-- Kyle A., Atlanta
The reclamation of Morales, who helped lift the club to the playoffs late in 2007 but struggled at the beginning of 2008, is a continuing process. He took a step forward in instructional ball at the team's facility in Tucson, Ariz., according to Rockies player development director Marc Gustafson.
Somehow, Morales lost his delivery. It could have been that he never found his offseason routine after the Rockies went to the World Series in 2007. He didn't pitch in Venezuela over the winter, which had been his pattern. Then Morales underwent an extensive dental procedure around the beginning of Spring Training and may have lost some conditioning and timing at a key time.
So this fall, the Rockies took him to Tucson for a detailed program to regain his form. The club wanted him to pitch in a less-competitive atmosphere. They also wanted him to learn his motion by doing detailed video work and analysis of his game and bullpen sessions.
"Progress is being made," Gustafson said. "He's worked hard. A lot of credit goes to him, and he's really focusing on how he's going about his business. It's been good for him to be in a very structured environment, so he is off to a good start."
But all the good practices and analysis does no good if he can't carry it into a game, so Morales will return to winter ball -- but with scrutiny. Francisco Cartaya, a key Venezuelan scout, is in the league and will see him, but it doesn't stop there. Gustafson said the Rockies will send Minor League pitching instructor Jim Wright to Venezuela "a couple of times," and assistant general manager Bill Geivett also will go.
"We're not just looking at box scores, but keeping an eye on him and making sure all is well," Gustafson said.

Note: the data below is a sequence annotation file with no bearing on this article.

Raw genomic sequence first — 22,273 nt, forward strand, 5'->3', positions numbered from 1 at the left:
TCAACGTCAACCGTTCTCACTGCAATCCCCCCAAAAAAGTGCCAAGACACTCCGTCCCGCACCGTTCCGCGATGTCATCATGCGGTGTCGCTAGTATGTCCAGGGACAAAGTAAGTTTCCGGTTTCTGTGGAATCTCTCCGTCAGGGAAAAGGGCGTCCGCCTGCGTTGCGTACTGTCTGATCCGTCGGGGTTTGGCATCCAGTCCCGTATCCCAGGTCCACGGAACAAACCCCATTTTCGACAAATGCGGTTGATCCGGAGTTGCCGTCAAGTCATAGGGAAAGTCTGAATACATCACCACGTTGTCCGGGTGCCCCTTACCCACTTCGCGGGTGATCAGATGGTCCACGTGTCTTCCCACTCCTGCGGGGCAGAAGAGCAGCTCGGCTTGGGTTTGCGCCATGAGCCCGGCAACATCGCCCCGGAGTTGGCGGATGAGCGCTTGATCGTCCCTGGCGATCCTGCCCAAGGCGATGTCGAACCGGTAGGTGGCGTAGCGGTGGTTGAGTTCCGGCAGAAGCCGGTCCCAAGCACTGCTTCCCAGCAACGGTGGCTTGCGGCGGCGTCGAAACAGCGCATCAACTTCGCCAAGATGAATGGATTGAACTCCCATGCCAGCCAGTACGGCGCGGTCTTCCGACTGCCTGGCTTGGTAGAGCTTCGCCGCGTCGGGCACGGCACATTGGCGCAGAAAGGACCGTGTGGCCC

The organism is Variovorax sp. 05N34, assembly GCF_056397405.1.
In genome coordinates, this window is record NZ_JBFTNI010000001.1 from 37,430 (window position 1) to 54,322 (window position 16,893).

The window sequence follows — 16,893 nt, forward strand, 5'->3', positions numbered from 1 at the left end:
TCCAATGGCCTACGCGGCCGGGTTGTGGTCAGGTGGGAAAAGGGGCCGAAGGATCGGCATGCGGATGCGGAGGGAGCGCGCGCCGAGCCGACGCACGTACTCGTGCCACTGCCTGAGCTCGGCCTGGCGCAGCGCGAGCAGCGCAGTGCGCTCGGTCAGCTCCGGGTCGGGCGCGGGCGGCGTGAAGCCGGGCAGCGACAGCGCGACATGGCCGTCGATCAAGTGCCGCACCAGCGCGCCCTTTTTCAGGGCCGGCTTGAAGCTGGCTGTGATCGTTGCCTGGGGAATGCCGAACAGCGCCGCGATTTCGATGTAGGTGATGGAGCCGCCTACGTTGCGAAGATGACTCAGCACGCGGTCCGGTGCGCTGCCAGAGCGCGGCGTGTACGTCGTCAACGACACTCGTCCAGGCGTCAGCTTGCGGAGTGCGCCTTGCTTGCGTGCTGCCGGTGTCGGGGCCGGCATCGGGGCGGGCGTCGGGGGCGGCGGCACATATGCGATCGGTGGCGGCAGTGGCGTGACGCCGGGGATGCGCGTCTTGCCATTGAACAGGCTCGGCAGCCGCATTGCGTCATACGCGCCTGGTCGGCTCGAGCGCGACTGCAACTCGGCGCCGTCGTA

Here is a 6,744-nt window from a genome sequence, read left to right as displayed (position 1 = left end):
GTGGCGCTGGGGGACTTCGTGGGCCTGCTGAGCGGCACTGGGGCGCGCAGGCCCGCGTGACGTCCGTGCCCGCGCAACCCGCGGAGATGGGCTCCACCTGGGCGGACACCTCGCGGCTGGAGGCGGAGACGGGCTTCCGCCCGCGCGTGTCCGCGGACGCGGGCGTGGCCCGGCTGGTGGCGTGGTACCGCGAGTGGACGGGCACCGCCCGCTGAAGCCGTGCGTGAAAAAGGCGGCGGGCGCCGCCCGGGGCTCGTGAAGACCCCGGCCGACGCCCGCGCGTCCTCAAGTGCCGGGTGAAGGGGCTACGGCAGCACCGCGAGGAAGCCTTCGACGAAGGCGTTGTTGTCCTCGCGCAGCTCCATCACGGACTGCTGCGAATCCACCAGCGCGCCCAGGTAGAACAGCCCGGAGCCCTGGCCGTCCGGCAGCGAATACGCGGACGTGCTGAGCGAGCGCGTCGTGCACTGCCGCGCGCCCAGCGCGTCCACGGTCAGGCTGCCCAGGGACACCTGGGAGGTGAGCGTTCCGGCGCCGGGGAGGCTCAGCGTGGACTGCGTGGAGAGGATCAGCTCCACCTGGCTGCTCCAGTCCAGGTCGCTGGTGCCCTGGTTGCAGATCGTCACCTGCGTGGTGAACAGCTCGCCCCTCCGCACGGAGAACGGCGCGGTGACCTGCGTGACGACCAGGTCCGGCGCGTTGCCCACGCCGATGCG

There's also a possibility that Venezuela will ask for Morales to pitch in the World Baseball Classic, which could get Morales into competitive mode before Spring Training.
Have a question about the Rockies?
E-mail your query to MLB.com Rockies beat reporter Thomas Harding for possible inclusion in a future Inbox column. Letters may be edited for brevity, length and/or content.
The Marlins are not necessarily interested in bringing back arbitration-eligible second baseman Dan Uggla, and I know Clint Hurdle is a fan of Uggla. Do you think a trade is likely, and who might the Rockies part with in such a deal?
-- Barrett B., Denver
I think a trade is possible. The Marlins are likely to have a payroll of between $30 million and $35 million, and could look to avoid paying Uggla the $5 million to $6 million he'll get in the arbitration process. They also could package him with left-handed pitcher Scott Olsen, who could make $2.7 million.
A match could be made with the Marlins, who are looking for catching help and have flirted with obtaining the Rockies' Yorvit Torrealba in the past. They couldn't work a trade with the Rockies at the non-waiver Trade Deadline, but could be in a better position if they gave up some players with rising salaries and obtained Torrealba and a pitching prospect.
The Rockies, of course, have Clint Barmes coming off a solid year and Jeff Baker, who was a decent run producer in limited playing time, at second base. But Uggla could change positions, and there could be trade interest in Barmes or Baker. If the Rockies deal Matt Holliday, Uggla might be feasible in left field.
Why do you think that shortstop Troy Tulowitzki started to break out on the home stretch of the season, and could not get it started at the beginning?
-- Josh M., Centennial, Colo.
You've hit on the unanswered question about Tulowitzki, who deserves the praise he has received for his strong performance after the All-Star break (.327 in the last 62 games).
Through 21 games of his rookie season in 2007, Tulowitzki was hitting .205. Before his first injury this past season, Tulowitzki had a .152 average in 26 games.
I don't think there's anything wrong with Tulowitzki's conditioning or preparation, but the numbers do suggest he's a slow starter. The good news is he's shown the capacity to make up for it, but it would be interesting to see what kind of numbers he can post if he's able to have a good April.
Thomas Harding is a reporter for MLB.com. This story was not subject to the approval of Major League Baseball or its clubs.